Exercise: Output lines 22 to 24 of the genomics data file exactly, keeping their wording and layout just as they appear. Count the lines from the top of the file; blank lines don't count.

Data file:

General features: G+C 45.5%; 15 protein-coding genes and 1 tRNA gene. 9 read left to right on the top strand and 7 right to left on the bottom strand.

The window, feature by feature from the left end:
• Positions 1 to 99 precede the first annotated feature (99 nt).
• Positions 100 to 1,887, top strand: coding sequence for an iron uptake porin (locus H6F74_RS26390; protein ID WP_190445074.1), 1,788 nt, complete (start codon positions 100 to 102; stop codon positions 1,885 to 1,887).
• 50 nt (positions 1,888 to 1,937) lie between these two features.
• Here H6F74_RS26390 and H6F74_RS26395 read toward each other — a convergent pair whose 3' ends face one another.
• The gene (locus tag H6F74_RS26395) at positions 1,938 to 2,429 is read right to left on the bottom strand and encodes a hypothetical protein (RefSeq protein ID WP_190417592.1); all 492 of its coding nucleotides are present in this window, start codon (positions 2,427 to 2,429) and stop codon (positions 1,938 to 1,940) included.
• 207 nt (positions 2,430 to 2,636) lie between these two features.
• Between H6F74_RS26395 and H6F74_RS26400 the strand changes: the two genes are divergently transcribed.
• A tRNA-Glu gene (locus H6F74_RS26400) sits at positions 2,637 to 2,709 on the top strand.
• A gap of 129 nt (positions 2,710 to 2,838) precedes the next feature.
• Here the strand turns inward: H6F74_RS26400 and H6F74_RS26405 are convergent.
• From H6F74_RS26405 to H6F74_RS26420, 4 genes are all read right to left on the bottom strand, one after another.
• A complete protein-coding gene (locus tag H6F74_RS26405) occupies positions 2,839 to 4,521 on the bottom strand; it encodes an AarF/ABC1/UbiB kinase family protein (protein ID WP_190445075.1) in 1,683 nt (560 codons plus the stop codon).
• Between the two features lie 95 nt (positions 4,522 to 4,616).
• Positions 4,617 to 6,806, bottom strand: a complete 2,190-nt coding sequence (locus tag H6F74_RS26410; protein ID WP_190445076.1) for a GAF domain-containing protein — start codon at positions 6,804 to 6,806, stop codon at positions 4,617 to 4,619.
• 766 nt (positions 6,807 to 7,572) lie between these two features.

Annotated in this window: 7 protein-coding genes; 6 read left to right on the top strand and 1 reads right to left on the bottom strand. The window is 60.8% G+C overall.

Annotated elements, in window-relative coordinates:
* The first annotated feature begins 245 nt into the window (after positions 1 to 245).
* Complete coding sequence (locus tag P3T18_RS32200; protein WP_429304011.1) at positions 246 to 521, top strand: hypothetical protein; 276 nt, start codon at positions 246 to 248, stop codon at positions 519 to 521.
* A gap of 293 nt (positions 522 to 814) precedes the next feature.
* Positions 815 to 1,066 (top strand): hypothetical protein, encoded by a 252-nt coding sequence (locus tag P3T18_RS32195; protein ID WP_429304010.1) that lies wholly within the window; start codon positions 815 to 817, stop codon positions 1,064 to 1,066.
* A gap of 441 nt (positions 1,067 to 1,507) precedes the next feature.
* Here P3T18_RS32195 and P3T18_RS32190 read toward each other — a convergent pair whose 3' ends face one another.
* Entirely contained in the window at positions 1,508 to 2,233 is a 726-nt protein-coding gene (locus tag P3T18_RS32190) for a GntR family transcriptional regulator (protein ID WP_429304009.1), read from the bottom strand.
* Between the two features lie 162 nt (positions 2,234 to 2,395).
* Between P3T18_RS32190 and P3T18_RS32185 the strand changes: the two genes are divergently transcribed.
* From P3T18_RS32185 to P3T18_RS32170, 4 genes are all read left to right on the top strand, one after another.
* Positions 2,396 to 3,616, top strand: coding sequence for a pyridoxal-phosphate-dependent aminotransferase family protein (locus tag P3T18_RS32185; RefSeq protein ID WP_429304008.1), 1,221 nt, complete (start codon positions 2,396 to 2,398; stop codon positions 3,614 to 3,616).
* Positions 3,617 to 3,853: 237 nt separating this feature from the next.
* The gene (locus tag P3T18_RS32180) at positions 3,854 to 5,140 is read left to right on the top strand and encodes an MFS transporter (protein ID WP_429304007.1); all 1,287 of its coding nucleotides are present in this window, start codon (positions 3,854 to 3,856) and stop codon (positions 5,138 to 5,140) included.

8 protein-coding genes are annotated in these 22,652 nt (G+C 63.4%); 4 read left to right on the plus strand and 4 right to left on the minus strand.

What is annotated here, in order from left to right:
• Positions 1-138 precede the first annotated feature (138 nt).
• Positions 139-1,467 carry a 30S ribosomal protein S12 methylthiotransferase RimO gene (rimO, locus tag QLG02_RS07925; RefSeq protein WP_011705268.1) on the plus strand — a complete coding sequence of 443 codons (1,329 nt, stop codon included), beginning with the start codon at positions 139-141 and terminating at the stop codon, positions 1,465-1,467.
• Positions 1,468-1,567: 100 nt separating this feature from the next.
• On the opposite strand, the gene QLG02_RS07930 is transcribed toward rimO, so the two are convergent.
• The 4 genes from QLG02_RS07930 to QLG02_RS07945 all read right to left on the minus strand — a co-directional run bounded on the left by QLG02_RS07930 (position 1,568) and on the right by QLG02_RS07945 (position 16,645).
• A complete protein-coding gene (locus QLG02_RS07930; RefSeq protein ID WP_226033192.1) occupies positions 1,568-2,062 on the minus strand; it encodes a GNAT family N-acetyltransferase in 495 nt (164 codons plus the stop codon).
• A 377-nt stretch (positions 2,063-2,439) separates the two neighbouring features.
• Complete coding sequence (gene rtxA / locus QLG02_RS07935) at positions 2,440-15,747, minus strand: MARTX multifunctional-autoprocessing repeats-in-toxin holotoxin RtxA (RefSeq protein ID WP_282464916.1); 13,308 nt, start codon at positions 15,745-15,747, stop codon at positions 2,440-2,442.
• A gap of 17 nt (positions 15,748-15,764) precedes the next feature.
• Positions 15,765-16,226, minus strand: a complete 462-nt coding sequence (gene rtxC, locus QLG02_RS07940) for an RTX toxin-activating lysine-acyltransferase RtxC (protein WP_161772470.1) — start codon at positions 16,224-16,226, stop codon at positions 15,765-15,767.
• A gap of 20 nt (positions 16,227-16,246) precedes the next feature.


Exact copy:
* A gap of 293 nt (positions 522 to 814) precedes the next feature.
* Positions 815 to 1,066 (top strand): hypothetical protein, encoded by a 252-nt coding sequence (locus tag P3T18_RS32195; protein ID WP_429304010.1) that lies wholly within the window; start codon positions 815 to 817, stop codon positions 1,064 to 1,066.
* A gap of 441 nt (positions 1,067 to 1,507) precedes the next feature.